Antibiotics for a Sore Throat, Cough, or Runny Nose
As two pediatric nurses, we are huge advocates for seeking medical care and following through with what the doctor recommends. With that being said, we are also very supportive of parents wanting to make informed decisions.
Part of staying informed is also knowing about alternatives. A website called Choosing Wisely helps give alternatives and offers other ways of thinking. We love their site and wanted to share a great piece written by them on antibiotics. Are they always necessary? Check out the article below for more information.
If your child has a sore throat, cough, or runny nose, you might expect the doctor to prescribe antibiotics. But most of the time, children don’t need antibiotics to treat a respiratory illness. In fact, antibiotics can do more harm than good. Here’s why:
Antibiotics fight bacteria, not viruses.
If your child has a bacterial infection, antibiotics may help. But if your child has a virus, antibiotics will not help your child feel better or keep others from getting sick.
The common cold and flu are both viruses.
Chest colds are also usually caused by viruses.
Bronchiolitis is particular type of chest cold that often causes wheezing and can make young infants very sick. It is also caused by a virus.
Most sinus infections (sinusitis) are caused by viruses. The symptoms are a lot of mucus in the nose and post-nasal drip.
Mucus that is colored does not necessarily mean your child has a bacterial infection.
Antibiotics do not help treat viruses and some infections.
The flu is always caused by a virus. For these cases, antibiotics may be needed. There are special medications that can be used in some cases to fight the flu virus. Sometimes infants and children get bacterial infections on top of the flu. When a child has BOTH the flu and a bacterial infection, antibiotics may be needed.
Sometimes bacteria can cause sinus infections, but even then the infection usually clears up on its own in a week or so. Many common ear infections also clear up on their own without antibiotics.
Most sore throats are caused by viruses. But some sore throats, like strep throat, are bacterial infections. Symptoms include fever, redness, and trouble swallowing. Your doctor will decide if your child needs a strep test. If the test shows it is strep, then the doctor will prescribe antibiotics.
When does your child need antibiotics?
Your child MIGHT have a bacterial infection in these cases, and you should check with the doctor if these happen:
A cough does not get better in 14 days.
Symptoms of a sinus infection do not get better in 10 days, or they get better and then worse again.
Your child has a nasal discharge and a fever of at least 102° F for several days in a row, or nasal discharge and a headache that won’t go away.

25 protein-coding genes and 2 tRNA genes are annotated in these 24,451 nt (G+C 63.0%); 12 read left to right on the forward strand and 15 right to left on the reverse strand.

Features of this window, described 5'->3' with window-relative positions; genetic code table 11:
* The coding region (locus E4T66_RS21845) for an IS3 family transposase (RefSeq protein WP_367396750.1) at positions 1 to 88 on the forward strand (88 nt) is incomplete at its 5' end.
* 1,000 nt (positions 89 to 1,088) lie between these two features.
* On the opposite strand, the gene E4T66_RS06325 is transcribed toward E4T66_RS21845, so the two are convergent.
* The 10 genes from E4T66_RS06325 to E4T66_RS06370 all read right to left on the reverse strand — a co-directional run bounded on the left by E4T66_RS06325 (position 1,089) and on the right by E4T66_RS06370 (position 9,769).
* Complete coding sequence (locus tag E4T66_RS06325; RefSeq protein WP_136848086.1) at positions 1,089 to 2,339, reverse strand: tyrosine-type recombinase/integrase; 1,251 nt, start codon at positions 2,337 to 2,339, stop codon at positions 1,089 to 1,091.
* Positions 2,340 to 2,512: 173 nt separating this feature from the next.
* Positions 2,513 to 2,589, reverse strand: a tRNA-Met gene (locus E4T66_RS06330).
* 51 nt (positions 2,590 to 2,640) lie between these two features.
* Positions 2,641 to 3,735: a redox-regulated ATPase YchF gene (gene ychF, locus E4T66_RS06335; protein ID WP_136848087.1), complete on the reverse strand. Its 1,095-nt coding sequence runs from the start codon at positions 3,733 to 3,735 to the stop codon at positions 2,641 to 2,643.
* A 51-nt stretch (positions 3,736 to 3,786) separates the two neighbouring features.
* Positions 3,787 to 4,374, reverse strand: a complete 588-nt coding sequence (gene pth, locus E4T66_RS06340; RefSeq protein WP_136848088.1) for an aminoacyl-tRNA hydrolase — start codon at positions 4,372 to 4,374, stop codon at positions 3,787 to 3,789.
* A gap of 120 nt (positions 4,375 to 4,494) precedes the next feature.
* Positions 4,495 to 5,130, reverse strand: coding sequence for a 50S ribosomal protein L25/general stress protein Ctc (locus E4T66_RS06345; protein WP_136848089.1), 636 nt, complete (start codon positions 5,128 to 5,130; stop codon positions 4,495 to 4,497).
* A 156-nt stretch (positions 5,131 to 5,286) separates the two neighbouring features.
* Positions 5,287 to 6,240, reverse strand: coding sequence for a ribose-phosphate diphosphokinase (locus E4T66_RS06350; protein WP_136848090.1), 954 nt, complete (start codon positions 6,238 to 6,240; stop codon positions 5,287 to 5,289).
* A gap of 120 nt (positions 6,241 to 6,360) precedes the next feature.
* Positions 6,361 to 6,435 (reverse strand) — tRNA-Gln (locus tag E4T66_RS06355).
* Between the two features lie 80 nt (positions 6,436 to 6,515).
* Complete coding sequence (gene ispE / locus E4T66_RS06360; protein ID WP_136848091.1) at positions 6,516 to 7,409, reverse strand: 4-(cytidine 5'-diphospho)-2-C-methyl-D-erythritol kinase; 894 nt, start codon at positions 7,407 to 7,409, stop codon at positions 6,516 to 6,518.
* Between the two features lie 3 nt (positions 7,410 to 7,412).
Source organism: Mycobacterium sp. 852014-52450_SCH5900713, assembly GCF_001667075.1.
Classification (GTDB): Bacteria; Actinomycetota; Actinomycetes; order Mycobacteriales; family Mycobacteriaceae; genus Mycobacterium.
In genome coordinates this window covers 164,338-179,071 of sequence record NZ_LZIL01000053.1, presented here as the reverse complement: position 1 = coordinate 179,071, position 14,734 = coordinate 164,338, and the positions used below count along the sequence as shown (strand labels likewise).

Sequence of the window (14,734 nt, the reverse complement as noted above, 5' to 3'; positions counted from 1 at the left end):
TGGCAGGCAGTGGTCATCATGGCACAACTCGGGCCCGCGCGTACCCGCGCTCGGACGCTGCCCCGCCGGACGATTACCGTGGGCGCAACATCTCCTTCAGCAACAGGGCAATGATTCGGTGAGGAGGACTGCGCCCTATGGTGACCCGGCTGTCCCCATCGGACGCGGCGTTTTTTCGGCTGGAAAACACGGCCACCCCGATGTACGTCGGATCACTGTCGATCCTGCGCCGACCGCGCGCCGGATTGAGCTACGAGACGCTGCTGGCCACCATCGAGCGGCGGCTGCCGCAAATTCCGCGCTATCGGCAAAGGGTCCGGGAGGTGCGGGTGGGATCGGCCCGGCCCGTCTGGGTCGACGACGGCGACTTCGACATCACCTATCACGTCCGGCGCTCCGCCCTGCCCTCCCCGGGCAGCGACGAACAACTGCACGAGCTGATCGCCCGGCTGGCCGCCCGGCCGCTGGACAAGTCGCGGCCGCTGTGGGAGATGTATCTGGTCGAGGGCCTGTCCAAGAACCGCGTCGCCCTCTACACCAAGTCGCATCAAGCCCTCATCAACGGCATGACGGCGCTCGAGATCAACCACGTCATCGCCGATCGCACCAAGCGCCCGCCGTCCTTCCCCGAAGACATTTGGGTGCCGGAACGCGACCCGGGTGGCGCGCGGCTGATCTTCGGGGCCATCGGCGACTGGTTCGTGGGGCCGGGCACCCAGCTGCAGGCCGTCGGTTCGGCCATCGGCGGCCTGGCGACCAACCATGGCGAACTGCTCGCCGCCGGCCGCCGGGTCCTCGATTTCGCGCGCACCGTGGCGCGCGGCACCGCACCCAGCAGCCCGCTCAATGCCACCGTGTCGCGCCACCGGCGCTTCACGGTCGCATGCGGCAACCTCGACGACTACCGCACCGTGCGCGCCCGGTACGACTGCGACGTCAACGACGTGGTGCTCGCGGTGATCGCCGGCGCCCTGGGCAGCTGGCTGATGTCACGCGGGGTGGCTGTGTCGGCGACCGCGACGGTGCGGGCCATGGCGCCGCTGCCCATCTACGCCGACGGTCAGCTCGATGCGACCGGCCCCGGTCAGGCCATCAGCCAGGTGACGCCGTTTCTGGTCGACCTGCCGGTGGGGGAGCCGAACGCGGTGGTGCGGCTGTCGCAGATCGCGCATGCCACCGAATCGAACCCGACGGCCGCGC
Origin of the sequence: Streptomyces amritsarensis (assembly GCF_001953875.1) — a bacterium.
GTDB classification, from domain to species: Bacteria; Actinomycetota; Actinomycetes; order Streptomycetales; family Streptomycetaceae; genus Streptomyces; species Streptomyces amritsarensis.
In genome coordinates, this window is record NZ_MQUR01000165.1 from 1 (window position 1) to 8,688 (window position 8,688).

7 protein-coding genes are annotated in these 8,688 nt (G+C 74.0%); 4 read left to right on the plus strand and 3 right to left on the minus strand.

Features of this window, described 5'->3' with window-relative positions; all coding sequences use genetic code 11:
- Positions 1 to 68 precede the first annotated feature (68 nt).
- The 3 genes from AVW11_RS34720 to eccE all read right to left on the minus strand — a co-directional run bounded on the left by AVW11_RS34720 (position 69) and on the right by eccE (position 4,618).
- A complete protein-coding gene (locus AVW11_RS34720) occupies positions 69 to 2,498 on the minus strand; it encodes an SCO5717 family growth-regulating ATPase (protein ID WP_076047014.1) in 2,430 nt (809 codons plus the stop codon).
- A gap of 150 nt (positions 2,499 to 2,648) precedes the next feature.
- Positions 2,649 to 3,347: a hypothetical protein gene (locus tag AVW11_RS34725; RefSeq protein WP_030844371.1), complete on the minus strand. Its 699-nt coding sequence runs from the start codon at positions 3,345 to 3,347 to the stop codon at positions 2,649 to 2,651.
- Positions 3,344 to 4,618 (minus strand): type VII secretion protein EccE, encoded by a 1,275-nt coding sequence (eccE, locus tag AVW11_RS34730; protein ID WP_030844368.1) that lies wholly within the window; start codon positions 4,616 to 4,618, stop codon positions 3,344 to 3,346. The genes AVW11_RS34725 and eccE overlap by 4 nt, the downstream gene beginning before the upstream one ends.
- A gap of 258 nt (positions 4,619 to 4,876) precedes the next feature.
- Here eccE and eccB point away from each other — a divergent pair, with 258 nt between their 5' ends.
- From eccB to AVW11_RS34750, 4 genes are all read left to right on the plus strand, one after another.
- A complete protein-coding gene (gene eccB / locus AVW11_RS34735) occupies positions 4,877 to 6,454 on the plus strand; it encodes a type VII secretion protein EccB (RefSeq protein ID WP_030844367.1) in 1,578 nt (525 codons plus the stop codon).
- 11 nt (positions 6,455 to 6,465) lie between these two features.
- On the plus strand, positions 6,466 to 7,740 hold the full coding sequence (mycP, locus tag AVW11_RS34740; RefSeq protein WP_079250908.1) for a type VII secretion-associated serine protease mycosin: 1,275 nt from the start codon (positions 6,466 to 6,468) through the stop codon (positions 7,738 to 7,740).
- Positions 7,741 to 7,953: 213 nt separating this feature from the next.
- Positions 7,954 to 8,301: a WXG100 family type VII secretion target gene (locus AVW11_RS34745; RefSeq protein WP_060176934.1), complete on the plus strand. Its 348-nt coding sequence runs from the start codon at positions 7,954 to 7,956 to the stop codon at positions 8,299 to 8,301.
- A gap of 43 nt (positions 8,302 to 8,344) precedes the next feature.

Your child WILL need antibiotics in these cases:
If the child has a bacterial form of pneumonia.
Whooping cough (pertussis) is diagnosed.
Your child has strep throat, based on a rapid strep test or a throat culture.
REMEMBER: For infants younger than 3 months of age, call your pediatrician for any fever above 100.4° F. Very young infants can have serious infections that might need antibiotics and even might need to be put in the hospital.
Antibiotics have risks.
Side effects from antibiotics are a common reason that children go to the emergency room. The drugs can cause diarrhea or vomiting, and about 5 in 100 children have allergies to them. Some of these allergic reactions can be serious and life-threatening.
The misuse and overuse of antibiotics encourages bacteria to change, so that medicines don’t work as well to get rid of them. This is called “antibiotic resistance.” When bacteria are resistant to the medicines used to treat them, it’s easier for infections to spread from person to person. Antibiotic-resistant infections are also more expensive to treat and harder to cure.
When used incorrectly, antibiotics waste money.
Most antibiotics do not cost a lot. But money spent on medicines that are not needed is money wasted. In severe cases, infections that are resistant to antibiotics can cost thousands of dollars to treat.
This report is for you to use when talking with your health-care provider. It is not a substitute for medical advice and treatment. Use of this report is at your own risk.
© 2018 ABIM Foundation. Developed in cooperation with the American Academy of Pediatrics. 02/2013
Thanks again to our wonderful source, Choosing Wisely, for this information.
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- The Baby Whisperers